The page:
The beginners guide to decentralized finance
Casual cryptocurrency users tend to think of crypto in terms of using something like Bitcoin to play online slot games or buy a cup of coffee. It is so much more to blockchain developers and institutional investors. To them, cryptocurrency is just one small part of the much broader concept of decentralized finance. And by the way, decentralized finance is where all the action is taking place right now.
Also known as DeFi, decentralized finance is more a concept than anything else. It is a concept that takes the fundamental principles of cryptocurrency and applies them to the entire spectrum of financial transactions. It relies on public blockchains to produce monetary systems that are completely free from government and central bank control.
"But wait," you say. "Doesn't Bitcoin already do that?"
Yes, it does. What makes the DeFi concept different is scale. Bitcoin is just one cryptocurrency among thousands. Its worldwide network, as big and robust as it is, constitutes just one of many others all vying for the attention of users and traders. DeFi takes what exists on the Bitcoin network and scales it up to include every other alternative monetary system based on blockchain technology.
Cryptocurrencies are networks
If you are having trouble wrapping your brain around the DeFi concept, consider this: Bitcoin, Ethereum, and all the rest are not really currencies. We call them currencies only because we do not know of any other way to describe them to users and traders with no computer software development experience.
'Cryptocurrency' is a term that easily encapsulates what you can do with something like BTC or ETH. As a user, you understand that you can buy BTC for any number of purposes. You can treat it as an asset similar to stocks and shares, or you can spend it like cash. At any rate, referring to it as 'currency' makes such concepts familiar to your brain.
In reality however, these digital monetary systems are nothing more than networks. Remember, buying BTC does not give you access to tangible, minted coins you can carry in your pocket. Cryptocurrencies are not even digital representations of hard assets in the same way that fiat is represented by digital transactions on bank and credit card networks. In short, there is no currency you can actually possess when you buy something like BTC.
This is not meant to scare you. Rather, this explanation is given only to help you better understand that cryptocurrencies are really just computer networks capable of facilitating transactions between multiple parties and keeping records of said transactions. When you see cryptocurrency in that manner, it is easier to understand the DeFi concept.
The DeFi concept seeks to bridge the divide between cryptocurrencies. For example, the Bitcoin network cannot interact with the Ethereum network very easily. As such, transactions on the two networks are kept entirely separate out of necessity. Moving between the two requires a transaction similar to what we currently do with fiat.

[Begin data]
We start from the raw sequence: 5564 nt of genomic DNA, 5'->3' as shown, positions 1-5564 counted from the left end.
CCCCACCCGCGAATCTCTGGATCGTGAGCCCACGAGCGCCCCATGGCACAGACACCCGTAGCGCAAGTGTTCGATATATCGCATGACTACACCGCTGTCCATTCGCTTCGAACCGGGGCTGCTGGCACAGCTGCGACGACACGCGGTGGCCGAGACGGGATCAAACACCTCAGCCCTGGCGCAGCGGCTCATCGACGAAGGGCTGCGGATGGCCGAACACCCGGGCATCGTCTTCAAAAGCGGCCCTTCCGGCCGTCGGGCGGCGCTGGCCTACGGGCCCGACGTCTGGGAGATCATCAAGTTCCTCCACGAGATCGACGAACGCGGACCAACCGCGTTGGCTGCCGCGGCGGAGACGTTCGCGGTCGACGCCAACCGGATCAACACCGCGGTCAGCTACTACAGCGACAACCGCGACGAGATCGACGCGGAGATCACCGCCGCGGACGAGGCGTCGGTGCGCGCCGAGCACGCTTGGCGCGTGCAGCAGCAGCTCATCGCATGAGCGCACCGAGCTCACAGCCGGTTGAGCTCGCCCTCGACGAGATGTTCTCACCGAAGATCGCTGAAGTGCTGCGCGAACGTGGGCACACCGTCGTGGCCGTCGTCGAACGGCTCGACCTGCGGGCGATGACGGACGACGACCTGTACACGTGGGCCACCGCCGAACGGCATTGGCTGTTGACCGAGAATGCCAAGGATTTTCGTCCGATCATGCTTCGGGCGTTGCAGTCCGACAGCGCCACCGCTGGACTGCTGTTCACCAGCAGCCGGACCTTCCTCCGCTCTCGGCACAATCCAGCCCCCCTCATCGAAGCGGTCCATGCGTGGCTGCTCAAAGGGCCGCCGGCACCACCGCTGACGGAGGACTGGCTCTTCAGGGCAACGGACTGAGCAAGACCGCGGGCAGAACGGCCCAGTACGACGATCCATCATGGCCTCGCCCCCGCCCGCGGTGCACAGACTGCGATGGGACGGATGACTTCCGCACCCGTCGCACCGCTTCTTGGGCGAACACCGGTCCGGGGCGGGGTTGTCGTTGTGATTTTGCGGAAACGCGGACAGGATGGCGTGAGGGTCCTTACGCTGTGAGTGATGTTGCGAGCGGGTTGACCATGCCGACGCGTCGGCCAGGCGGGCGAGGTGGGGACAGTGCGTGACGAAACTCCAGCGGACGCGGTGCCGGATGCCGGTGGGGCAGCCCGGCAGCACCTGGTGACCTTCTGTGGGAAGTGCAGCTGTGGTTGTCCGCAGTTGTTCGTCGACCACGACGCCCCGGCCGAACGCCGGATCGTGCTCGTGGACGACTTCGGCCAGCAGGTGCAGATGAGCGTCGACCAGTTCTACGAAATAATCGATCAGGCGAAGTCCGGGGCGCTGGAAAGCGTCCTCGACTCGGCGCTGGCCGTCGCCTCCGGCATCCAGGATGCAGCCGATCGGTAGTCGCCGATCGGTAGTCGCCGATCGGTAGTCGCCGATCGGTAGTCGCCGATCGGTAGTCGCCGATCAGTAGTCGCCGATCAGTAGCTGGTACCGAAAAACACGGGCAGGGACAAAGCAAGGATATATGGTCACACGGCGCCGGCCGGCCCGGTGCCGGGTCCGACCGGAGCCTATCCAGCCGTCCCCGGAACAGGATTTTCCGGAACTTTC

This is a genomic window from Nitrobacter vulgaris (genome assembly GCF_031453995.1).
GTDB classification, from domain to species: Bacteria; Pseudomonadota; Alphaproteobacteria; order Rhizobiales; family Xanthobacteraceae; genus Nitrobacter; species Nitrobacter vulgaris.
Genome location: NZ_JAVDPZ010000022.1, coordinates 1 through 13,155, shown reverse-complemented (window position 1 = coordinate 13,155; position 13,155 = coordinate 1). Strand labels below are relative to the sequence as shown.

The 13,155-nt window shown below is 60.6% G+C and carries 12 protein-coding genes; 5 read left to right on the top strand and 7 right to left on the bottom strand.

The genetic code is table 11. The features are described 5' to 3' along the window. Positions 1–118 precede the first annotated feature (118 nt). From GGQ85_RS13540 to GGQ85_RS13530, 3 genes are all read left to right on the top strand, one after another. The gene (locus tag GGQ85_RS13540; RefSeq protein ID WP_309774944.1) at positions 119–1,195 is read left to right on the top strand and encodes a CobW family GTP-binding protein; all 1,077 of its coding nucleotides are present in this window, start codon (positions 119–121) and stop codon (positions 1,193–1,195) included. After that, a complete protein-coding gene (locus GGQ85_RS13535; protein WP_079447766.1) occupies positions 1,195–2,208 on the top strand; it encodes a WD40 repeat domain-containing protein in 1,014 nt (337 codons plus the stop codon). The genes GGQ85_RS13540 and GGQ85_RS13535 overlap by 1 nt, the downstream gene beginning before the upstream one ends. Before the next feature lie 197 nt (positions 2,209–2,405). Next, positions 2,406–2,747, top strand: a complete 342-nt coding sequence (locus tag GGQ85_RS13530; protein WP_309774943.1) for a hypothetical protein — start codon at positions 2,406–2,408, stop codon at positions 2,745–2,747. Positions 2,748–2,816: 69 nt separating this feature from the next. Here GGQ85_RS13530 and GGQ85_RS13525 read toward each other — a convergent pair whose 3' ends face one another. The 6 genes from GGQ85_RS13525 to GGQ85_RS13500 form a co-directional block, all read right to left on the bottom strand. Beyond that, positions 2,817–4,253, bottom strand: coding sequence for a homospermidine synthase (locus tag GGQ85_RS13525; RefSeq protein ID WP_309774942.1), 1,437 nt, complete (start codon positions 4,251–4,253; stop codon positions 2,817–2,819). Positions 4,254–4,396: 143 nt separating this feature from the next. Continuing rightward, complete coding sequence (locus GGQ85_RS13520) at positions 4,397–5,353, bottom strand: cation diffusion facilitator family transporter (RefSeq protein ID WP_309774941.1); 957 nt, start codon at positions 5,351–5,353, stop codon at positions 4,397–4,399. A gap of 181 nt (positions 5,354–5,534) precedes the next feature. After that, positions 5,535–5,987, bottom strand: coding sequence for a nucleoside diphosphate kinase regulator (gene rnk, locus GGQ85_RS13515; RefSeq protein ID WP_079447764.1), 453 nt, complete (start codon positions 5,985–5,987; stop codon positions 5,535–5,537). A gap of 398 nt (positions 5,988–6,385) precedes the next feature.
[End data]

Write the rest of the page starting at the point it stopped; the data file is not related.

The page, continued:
Let's say you live in Hong Kong and are planning a holiday trip to Europe. Your native fiat, the Hong Kong dollar (HKD) will not be usable as a day-to-day currency on holiday. So what do you do? You convert HKD to EUR at the airport. Whatever travel money you have left is converted back to HKD upon your return.
The same sort of situation occurs in the crypto universe. If you only possess ETH and want to play online slots at a casino that only accepts BTC, you have to make the conversion. The only way to do that is on a cryptocurrency exchange. It works well enough, but there ought to be a better way to do things.
This is one of the basic tenets of DeFi. One of its primary goals is to create a system of cryptocurrency interoperability that erases the lines between different digital tokens. That interoperability will eventually extend to payment processing systems and decentralized apps that will allow financial institutions to effectively hold and utilize digital assets.
More access to more people
DeFi's ultimate goal is to give access to financial services to more people. As things currently stand, there are nearly 2 billion people worldwide without easy access to financial services. Many of these same people have been shut out from wealth-building opportunities as a result. DeFi seeks to change that.
Because DeFi is built on blockchain monetary systems, it has the advantage of permissionless and fault-resistant technology that overcomes many of the limitations of the traditional financial system. A permissionless system is open to anyone because there is no central authority excluding people who do not fit a particular mold.